“Doesn’t matter (voleur de soleil)” added back instrumentation, but still held back on dancers except one. He started off as Chris’ parallel, but as the bridge’s exhortation to the “sun-stealer”, Chris stepped aside to give him the spotlight. Against soaring vocals, the dancer harnessed the heart of the song and let himself go, moving in a whirlwind of styles that must have been improvised.
With the sun successfully stolen, it was again clear what song would come next even before Chris completed its dedication to those that “bleed yet persevere and continue onward.” Avoiding a literal interpretation of the lyrics, Chris let “La Marcheuse” speak for itself. Columns of sand poured in wispy streams from the stage’s ceiling, as if the set had heard her words and decided to let its own wounds show. She finished the touching number by expressing her gratitude that Montreal would be the final stop on the tour’s North American leg before ducking out. Leaving the people in Place Bell on that note would have caused a riot, and sure enough, she reappeared on a large case in the middle of the arena. With her shirt held like a flag raised in a parting salute, she serenaded a sea of phone flashlights with “Saint-Claude.” After a thunderous round of applause, she confessed she’d have to let us go with an air of playful dismissiveness, waiting for a collective groan before clarifying that she merely meant we could go and do as we pleased with the rest of the night, whether it be a night of dancing (pantomimed with a jig) or Netflix. We had our lives and she had hers. She “conceded” to do one final song, one that she said would be a mellow farewell, like a hot cup of herbal tea to settle down before heading home.
Just kidding! As she hopped off her makeshift podium into the throng of fans, her dancers materialized around her, and she threaded through the crowd, stopping for a few minutes to dance alongside them to the club-ready beat of Chaleur Humaine outtake “Intranquillité.” Eventually, her team helped extract and return her to the stage. With a gleam in her eye and smile on her face, she let the song vamp, putting down the mic to unleash the last of her energy in dance. This time the show really was over, and Chris/Héloïse used the last seconds of her set’s hour and forty minutes to thank everyone involved in the show’s production, from lighting and sound technicians to each of her dancers and musicians. Not much was said to the audience in farewell, as she and the people that had shared the stage with her all night lined up to take a Broadway-style bow, but there was no need to – the performance spoke for itself.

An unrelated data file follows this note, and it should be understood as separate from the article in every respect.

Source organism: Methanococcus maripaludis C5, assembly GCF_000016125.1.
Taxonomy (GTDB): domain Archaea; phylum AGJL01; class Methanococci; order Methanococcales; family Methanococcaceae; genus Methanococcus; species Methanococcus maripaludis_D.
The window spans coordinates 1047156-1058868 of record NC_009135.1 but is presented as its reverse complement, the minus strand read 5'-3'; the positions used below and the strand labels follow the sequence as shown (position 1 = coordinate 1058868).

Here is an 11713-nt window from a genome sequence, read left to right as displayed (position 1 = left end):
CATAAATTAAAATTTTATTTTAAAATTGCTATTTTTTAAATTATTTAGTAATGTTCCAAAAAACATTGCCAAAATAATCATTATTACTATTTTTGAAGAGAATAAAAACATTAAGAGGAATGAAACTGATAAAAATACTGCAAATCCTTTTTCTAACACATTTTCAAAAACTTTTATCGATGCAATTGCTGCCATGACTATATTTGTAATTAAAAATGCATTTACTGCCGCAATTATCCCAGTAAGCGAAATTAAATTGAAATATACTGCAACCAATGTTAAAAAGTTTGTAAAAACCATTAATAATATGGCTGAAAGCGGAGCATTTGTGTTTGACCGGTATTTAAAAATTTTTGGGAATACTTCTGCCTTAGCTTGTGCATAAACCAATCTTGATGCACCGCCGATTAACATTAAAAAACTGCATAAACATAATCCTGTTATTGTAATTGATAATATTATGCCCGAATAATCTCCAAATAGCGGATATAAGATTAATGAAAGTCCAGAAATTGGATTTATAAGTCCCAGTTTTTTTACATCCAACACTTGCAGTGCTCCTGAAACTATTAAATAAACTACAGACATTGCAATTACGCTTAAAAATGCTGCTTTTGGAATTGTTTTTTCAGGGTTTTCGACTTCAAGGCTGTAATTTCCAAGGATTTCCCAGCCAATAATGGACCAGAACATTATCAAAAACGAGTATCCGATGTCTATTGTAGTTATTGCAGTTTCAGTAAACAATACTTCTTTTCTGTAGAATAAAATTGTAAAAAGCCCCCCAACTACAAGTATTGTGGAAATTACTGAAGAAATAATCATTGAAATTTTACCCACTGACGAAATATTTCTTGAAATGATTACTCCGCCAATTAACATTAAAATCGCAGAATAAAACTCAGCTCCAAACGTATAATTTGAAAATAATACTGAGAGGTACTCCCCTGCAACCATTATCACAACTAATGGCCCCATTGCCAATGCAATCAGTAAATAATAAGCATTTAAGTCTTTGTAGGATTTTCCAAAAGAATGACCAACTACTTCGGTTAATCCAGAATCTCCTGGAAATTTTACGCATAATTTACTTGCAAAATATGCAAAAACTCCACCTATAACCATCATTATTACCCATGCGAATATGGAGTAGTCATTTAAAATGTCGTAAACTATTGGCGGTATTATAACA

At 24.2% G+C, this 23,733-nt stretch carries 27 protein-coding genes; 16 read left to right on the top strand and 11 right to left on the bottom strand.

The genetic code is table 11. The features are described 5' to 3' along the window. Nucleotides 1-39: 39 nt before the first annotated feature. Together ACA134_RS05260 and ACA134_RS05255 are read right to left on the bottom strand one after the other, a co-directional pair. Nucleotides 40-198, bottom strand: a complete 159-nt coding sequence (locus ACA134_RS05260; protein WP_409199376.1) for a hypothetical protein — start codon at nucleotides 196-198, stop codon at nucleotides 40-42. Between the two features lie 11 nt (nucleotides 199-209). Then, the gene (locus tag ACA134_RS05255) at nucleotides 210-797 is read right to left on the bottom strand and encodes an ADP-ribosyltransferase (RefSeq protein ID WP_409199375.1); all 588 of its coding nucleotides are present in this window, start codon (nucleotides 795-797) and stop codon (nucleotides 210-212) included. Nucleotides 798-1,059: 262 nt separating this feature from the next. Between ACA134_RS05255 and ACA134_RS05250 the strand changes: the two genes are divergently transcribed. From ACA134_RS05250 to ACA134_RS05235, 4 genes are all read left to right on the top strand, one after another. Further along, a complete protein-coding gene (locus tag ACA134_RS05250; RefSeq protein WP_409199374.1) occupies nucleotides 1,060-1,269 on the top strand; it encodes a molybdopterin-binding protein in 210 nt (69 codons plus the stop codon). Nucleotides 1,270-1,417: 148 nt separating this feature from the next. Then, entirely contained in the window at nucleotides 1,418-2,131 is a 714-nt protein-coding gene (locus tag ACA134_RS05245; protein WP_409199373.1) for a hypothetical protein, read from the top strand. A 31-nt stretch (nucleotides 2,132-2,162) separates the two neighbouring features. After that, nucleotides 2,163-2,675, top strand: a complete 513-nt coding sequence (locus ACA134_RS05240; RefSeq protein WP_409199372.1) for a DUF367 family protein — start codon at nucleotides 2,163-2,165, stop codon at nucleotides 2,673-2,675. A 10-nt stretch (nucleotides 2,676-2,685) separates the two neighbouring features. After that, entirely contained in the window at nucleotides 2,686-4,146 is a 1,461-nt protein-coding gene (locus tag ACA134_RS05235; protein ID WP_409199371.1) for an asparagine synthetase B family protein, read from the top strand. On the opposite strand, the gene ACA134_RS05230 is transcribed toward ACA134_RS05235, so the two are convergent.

In this final tacit exchange between performer and audience, as with the show’s other most humble moments, Chris’ tough facade softened into something more tender, more vulnerable. Was it a glimpse of Héloïse peeking through the cracks? A glimmer of Christine? In interviews, she impressionistically describes the persona of Chris with dramaturgical language that reveals her background in stage direction but ultimately self-mythologizes more than it demystifies. True to her word, though, clarity comes with the drama of Chris as she unfolds on stage. Héloïse, Christine, and Chris blur together as she switches from charismatic banter in one moment to soul-baring confession the next, older songs to new, pleasure to pain and everything in between. In the end, the boundaries between these identities are inconsequential, if they can even be clearly delineated. Who we are is constructed from the clay of our experiences, desires, and beliefs, moulded into whatever shape we deem best for a shifting landscape of pressures and demands. The different faces of Héloïse aren’t far removed from the various facets of our own identity that we rotate to catch the light however we feel works best. Perhaps the point of all the theatrics, once the carefully curated experience has been digested, is ironically that performance is not limited to the stage. Authenticity of self is neither easy nor straightforward; there is a core of sincerity to all of Héloïse’s artistic output which suggests an understanding of the ongoing practice and persistence it requires. No matter what version of Christine and the Queens may come next, she’s certainly on the right track.
Review – Dylan Lai
Photos – Steve Gerrard